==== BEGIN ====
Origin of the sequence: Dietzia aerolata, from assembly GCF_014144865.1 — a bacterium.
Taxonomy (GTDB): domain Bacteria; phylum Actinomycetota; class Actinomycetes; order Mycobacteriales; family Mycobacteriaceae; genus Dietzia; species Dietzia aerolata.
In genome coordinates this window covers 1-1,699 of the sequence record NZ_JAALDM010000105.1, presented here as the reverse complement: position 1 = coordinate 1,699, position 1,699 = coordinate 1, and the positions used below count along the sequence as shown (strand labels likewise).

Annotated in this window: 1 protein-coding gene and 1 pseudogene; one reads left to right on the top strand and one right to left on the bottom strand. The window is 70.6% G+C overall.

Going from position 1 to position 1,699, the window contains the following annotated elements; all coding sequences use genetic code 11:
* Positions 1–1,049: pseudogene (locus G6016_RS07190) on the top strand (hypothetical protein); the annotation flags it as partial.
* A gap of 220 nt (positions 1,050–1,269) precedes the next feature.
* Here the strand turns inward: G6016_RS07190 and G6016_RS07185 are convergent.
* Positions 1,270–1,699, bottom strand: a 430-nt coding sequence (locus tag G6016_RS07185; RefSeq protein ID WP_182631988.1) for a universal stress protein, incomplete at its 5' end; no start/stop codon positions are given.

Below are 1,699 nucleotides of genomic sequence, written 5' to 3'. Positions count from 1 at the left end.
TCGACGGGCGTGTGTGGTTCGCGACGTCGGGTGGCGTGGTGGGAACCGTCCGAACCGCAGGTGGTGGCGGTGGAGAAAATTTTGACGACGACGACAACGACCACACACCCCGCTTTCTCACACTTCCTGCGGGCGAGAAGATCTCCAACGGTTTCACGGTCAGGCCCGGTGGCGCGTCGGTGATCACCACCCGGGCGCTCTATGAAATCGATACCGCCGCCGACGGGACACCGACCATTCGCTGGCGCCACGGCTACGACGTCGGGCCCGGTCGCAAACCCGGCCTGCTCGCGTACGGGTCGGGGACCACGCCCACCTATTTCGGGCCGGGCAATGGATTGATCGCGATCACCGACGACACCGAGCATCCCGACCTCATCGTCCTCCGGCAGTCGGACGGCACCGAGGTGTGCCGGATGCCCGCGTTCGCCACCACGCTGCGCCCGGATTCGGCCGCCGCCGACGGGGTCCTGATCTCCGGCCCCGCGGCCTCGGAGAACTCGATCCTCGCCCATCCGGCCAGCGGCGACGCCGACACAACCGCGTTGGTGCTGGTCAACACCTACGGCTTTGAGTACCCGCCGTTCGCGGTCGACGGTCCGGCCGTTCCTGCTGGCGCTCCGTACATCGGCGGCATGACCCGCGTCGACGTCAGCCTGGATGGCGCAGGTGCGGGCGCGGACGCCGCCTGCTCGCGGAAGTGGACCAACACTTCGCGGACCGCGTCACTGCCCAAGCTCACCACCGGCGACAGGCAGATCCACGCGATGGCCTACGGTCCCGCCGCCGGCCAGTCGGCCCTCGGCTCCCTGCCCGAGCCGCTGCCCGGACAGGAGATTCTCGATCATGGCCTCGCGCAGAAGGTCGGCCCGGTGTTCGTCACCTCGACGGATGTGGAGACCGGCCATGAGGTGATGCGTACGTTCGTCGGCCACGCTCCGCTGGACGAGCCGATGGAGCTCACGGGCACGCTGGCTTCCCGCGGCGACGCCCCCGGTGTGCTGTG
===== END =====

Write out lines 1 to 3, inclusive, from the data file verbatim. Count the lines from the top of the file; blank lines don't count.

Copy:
Origin of the sequence: Dietzia aerolata, from assembly GCF_014144865.1 — a bacterium.
Taxonomy (GTDB): domain Bacteria; phylum Actinomycetota; class Actinomycetes; order Mycobacteriales; family Mycobacteriaceae; genus Dietzia; species Dietzia aerolata.
In genome coordinates this window covers 1-1,699 of the sequence record NZ_JAALDM010000105.1, presented here as the reverse complement: position 1 = coordinate 1,699, position 1,699 = coordinate 1, and the positions used below count along the sequence as shown (strand labels likewise).